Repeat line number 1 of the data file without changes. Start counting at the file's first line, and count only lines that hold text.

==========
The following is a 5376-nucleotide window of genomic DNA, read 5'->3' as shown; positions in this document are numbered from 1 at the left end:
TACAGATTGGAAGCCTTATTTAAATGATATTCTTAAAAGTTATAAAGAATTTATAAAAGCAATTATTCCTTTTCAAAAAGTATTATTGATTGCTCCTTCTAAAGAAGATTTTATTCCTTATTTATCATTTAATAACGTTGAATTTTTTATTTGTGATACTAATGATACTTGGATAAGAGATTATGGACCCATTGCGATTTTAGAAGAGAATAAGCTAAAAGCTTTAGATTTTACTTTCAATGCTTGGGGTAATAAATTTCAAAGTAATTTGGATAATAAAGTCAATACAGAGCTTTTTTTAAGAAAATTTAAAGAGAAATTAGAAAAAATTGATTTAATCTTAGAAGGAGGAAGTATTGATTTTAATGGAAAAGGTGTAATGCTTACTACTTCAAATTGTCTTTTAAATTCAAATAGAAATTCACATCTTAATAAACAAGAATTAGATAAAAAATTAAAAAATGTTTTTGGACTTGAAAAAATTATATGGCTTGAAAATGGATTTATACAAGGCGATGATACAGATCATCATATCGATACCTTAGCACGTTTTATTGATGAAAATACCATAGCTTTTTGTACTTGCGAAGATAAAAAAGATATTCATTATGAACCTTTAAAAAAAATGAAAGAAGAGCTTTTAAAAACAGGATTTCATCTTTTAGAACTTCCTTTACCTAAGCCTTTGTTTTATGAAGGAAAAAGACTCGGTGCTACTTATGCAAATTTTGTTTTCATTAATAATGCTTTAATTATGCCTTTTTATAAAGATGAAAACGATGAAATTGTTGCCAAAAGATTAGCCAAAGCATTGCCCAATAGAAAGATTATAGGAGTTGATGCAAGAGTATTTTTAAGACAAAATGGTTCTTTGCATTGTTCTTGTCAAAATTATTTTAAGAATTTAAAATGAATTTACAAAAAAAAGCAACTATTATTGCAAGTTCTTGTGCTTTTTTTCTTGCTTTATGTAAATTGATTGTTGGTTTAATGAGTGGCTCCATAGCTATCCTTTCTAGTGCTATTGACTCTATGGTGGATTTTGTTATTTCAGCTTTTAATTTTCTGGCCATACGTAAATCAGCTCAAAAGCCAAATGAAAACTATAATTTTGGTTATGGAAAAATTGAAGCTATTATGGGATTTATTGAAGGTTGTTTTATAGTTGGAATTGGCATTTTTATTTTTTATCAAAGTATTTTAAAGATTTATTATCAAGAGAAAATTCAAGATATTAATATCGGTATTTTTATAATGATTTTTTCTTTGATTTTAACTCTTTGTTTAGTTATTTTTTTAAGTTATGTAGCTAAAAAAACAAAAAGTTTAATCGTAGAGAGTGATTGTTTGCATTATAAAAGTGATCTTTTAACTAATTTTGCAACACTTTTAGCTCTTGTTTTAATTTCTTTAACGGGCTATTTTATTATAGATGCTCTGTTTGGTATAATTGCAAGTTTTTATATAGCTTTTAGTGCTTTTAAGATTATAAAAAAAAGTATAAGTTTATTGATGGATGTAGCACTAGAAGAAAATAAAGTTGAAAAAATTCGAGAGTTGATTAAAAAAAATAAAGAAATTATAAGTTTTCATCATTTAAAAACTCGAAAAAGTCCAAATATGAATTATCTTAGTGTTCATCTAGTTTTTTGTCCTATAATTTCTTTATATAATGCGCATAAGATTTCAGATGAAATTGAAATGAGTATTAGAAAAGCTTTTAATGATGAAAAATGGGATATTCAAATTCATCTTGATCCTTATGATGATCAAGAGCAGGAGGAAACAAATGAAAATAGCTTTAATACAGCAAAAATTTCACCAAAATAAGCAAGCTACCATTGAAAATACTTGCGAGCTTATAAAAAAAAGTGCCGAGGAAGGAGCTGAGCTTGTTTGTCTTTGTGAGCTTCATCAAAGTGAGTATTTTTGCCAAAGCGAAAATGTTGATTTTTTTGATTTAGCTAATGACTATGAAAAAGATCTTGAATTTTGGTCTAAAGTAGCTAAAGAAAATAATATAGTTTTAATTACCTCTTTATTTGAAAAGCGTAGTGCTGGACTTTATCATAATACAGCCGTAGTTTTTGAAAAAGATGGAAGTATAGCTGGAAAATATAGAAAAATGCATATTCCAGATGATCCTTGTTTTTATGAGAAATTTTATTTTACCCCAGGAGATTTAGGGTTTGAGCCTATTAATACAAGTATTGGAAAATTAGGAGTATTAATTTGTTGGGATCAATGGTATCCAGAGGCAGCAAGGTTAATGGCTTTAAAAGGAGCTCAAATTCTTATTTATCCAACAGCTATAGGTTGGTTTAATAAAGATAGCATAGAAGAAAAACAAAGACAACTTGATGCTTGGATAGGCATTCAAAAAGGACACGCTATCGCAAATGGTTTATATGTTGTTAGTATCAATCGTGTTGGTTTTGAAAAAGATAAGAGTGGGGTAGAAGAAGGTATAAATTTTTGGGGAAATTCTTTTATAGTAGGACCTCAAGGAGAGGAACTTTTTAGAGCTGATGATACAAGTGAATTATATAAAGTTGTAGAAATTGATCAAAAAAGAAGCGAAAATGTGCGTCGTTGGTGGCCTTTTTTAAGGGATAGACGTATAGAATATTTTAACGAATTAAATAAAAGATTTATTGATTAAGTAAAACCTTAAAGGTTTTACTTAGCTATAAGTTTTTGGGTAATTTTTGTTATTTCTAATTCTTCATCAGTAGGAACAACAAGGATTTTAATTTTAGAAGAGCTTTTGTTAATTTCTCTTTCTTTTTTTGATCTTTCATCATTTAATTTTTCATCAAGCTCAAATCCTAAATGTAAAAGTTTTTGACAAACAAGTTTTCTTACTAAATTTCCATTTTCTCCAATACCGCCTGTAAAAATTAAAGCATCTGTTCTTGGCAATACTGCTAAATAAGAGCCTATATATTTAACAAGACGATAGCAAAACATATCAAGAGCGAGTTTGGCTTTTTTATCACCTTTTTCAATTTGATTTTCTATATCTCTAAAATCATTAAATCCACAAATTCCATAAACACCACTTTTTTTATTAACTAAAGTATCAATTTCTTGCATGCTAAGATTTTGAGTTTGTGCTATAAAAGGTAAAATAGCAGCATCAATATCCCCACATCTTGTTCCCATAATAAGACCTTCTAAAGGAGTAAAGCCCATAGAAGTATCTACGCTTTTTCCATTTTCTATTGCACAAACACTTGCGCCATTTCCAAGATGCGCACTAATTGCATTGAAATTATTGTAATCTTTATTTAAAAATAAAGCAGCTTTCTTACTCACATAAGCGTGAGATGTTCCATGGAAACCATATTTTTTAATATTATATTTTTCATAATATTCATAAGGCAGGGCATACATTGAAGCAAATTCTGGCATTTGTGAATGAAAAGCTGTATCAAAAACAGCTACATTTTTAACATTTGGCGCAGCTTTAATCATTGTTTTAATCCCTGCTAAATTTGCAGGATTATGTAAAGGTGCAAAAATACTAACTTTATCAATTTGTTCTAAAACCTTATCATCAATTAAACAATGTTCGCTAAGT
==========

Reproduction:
The following is a 5376-nucleotide window of genomic DNA, read 5'->3' as shown; positions in this document are numbered from 1 at the left end: